Pasco residents could be asked in less than a year to vote on a bond that may be twice the size of the $46.8 million they approved three years ago.
District administrators laid out during a recent school board meeting a list of projects, including two new elementary schools and a replacement of Stevens Middle School, determined as the highest priority by an appointed task force.
All told those projects would cost $137 million to complete, with $92 million of that covered by taxpayers.
The board took no action on the matter and is expected to revisit it over the coming weeks and months. But district officials also presented a timetable to put the bond to voters as soon as February 2017.
Ultimately, board member Aaron Richardson said, what matters is knowing what the community wants and would support on a ballot.
“We can come up with great plans, but if we can’t get 60 percent support, this doesn’t matter,” Richardson said, referring to the 60 percent supermajority voter approval required for bonds.
The 24-member Pasco Facilities Task Force made the project recommendations in the fall. The elementary school projects, estimated to cost about $31 million each, would largely address the need for space as the district’s enrollment annually far outstrips the capacity of its buildings.
Replacement of Stevens was recommended over renovation because of the overall age and deficiencies of the central Pasco school’s building. That project would cost $63.4 million.
$2.8 million Support Services facility improvements
$30.9 million Elementary School No. 16
$3.7 millionsafety and health upgrades
$63.4 million replace Stevens Middle School
$30.9 million Elementary School No. 17
$2.5 million energy and security upgrades
$3.2 million land acquisition
Millions of dollars were also proposed for improving the district’s support services facilities, replacing HVAC systems, retrofitting schools with more secure entrance foyers and acquiring land for future schools.
The task force suggested that the district pursue a bond for all the projects as soon as possible. The estimated costs have already increased by about $20 million since they were recommended to the board — a result of rising construction costs as well as less-than-anticipated state matching dollars, district spokeswoman Leslee Caul said.
A $92 million bond would increase annual property taxes between 50 cents to 60 cents per $1,000 in assessed value, or $50 to $60 for a home valued at $100,000, district administrators said. Pasco property owners currently pay $2.39 per $1,000 in assessed value to cover past school bonds.
A bond that size also would tap much of the district’s remaining bond debt capacity of just over $116 million. That limit is determined by taking 5 percent of the total assessed property value within the district and subtracting bond debt already on the district’s books.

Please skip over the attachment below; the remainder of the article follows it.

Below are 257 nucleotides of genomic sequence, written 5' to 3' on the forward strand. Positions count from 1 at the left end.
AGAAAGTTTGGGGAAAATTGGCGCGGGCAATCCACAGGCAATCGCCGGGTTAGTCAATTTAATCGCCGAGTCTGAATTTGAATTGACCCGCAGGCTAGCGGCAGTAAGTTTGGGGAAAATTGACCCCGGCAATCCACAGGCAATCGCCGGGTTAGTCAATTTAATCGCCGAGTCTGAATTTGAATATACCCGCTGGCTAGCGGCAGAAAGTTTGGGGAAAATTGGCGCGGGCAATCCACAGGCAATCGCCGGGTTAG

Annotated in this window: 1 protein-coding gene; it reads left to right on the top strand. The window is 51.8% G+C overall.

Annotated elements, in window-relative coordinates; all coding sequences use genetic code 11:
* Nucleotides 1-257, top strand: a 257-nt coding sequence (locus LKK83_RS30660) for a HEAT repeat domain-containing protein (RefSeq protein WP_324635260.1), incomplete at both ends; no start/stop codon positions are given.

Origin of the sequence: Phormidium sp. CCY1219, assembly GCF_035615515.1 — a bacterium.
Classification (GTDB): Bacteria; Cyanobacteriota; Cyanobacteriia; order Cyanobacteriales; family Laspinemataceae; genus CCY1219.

Bond capacity does fluctuate, however, as assessed values increase and the district pays off outstanding debt.
The most recent bond, which paid for three new elementary schools and several other projects, won’t be paid off for more than a decade.
Board member Amy Phillips, concerned about the debt another bond could place on the district, asked whether a capital projects levy is an option. Such a levy is approved by voters for up to six years and creates no debt but typically means high taxes, especially for districts such as Pasco dominated by residential rather than commercial property.
“That will be, in my opinion, more prohibitive on a vote,” said Trevor Carlson, managing director of PiperJaffray, a consulting firm that advises the district on bond planning.
We can come up with great plans, but if we can’t get 60 percent support, this doesn’t matter.
Aaron Richardson, Pasco School Board
Phillips also asked if it is feasible to build a fourth middle school rather than just replace an aging Stevens. She is concerned about whether the district’s sixth-graders, assigned to the district’s elementary schools beginning this academic year, would be better served in middle schools where they were previously.
Four middle schools would mean two could be assigned to each of the district’s high schools, making it easier for students to stay with friends and potentially increasing opportunities for collaboration between middle and high school teachers.
“Lots of other districts have feeder elementary schools, feeder junior highs,” she said.
Richardson also wants district administrators to explore that option, he said.
District parent Erin Hall Lewis told the board her conversations with others in the community lead her to believe any major construction project that only replaces current schools and doesn’t add any will be less likely to get voter support.
The district is planning to seek input on a bond in community meetings in the coming months. Richardson said he wants some guidance on what the board can do to get an idea of what the community would support.
Assistant Superintendent Sarah Thornton said the board is allowed to ask questions about what proposed projects residents consider the highest priority. The board can’t ask, however, what level of taxation voters are willing to accept.